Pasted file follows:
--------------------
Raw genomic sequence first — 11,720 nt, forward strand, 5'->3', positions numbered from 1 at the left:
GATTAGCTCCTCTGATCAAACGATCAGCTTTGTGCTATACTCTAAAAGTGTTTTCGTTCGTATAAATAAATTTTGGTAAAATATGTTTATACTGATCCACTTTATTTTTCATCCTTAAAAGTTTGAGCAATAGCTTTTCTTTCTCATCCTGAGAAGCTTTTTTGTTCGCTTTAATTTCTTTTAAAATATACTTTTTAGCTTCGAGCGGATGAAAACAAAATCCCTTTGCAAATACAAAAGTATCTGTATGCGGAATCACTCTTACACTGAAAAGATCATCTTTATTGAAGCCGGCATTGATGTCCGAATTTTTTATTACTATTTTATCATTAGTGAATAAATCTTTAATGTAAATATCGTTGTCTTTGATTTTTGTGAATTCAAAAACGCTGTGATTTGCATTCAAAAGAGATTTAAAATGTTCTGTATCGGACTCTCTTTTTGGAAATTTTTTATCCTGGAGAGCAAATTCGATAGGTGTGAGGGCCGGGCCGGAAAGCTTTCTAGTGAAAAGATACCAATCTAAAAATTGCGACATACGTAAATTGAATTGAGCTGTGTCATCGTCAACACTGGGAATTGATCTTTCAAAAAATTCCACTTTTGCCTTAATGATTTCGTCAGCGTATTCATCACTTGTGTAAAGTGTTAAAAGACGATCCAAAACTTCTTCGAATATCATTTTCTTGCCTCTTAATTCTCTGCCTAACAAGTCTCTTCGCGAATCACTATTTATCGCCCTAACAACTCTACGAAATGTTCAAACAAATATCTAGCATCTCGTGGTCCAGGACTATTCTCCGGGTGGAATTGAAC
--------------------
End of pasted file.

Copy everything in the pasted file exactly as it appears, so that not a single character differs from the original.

Raw genomic sequence first — 11,720 nt, forward strand, 5'->3', positions numbered from 1 at the left:
GATTAGCTCCTCTGATCAAACGATCAGCTTTGTGCTATACTCTAAAAGTGTTTTCGTTCGTATAAATAAATTTTGGTAAAATATGTTTATACTGATCCACTTTATTTTTCATCCTTAAAAGTTTGAGCAATAGCTTTTCTTTCTCATCCTGAGAAGCTTTTTTGTTCGCTTTAATTTCTTTTAAAATATACTTTTTAGCTTCGAGCGGATGAAAACAAAATCCCTTTGCAAATACAAAAGTATCTGTATGCGGAATCACTCTTACACTGAAAAGATCATCTTTATTGAAGCCGGCATTGATGTCCGAATTTTTTATTACTATTTTATCATTAGTGAATAAATCTTTAATGTAAATATCGTTGTCTTTGATTTTTGTGAATTCAAAAACGCTGTGATTTGCATTCAAAAGAGATTTAAAATGTTCTGTATCGGACTCTCTTTTTGGAAATTTTTTATCCTGGAGAGCAAATTCGATAGGTGTGAGGGCCGGGCCGGAAAGCTTTCTAGTGAAAAGATACCAATCTAAAAATTGCGACATACGTAAATTGAATTGAGCTGTGTCATCGTCAACACTGGGAATTGATCTTTCAAAAAATTCCACTTTTGCCTTAATGATTTCGTCAGCGTATTCATCACTTGTGTAAAGTGTTAAAAGACGATCCAAAACTTCTTCGAATATCATTTTCTTGCCTCTTAATTCTCTGCCTAACAAGTCTCTTCGCGAATCACTATTTATCGCCCTAACAACTCTACGAAATGTTCAAACAAATATCTAGCATCTCGTGGTCCAGGACTATTCTCCGGGTGGAATTGAAC